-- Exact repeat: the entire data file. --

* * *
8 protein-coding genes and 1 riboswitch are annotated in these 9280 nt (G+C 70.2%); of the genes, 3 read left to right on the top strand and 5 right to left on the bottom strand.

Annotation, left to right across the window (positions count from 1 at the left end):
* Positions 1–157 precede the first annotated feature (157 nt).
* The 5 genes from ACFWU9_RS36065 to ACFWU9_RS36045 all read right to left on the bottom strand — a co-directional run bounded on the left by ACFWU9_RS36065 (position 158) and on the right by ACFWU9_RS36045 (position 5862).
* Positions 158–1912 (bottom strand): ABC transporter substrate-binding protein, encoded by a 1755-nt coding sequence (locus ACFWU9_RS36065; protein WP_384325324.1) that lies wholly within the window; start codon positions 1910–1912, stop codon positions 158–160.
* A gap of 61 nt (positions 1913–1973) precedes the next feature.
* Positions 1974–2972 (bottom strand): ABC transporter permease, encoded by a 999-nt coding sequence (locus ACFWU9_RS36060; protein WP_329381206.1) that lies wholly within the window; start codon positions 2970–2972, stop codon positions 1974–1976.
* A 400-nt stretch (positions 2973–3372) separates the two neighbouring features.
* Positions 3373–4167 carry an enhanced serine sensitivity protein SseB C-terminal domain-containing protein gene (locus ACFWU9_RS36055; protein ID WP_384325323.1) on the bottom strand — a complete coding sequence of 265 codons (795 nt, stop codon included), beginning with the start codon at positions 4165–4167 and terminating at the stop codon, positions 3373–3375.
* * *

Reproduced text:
8 protein-coding genes and 1 riboswitch are annotated in these 9280 nt (G+C 70.2%); of the genes, 3 read left to right on the top strand and 5 right to left on the bottom strand.

Annotation, left to right across the window (positions count from 1 at the left end):
* Positions 1–157 precede the first annotated feature (157 nt).
* The 5 genes from ACFWU9_RS36065 to ACFWU9_RS36045 all read right to left on the bottom strand — a co-directional run bounded on the left by ACFWU9_RS36065 (position 158) and on the right by ACFWU9_RS36045 (position 5862).
* Positions 158–1912 (bottom strand): ABC transporter substrate-binding protein, encoded by a 1755-nt coding sequence (locus ACFWU9_RS36065; protein WP_384325324.1) that lies wholly within the window; start codon positions 1910–1912, stop codon positions 158–160.
* A gap of 61 nt (positions 1913–1973) precedes the next feature.
* Positions 1974–2972 (bottom strand): ABC transporter permease, encoded by a 999-nt coding sequence (locus ACFWU9_RS36060; protein WP_329381206.1) that lies wholly within the window; start codon positions 2970–2972, stop codon positions 1974–1976.
* A 400-nt stretch (positions 2973–3372) separates the two neighbouring features.
* Positions 3373–4167 carry an enhanced serine sensitivity protein SseB C-terminal domain-containing protein gene (locus ACFWU9_RS36055; protein ID WP_384325323.1) on the bottom strand — a complete coding sequence of 265 codons (795 nt, stop codon included), beginning with the start codon at positions 4165–4167 and terminating at the stop codon, positions 3373–3375.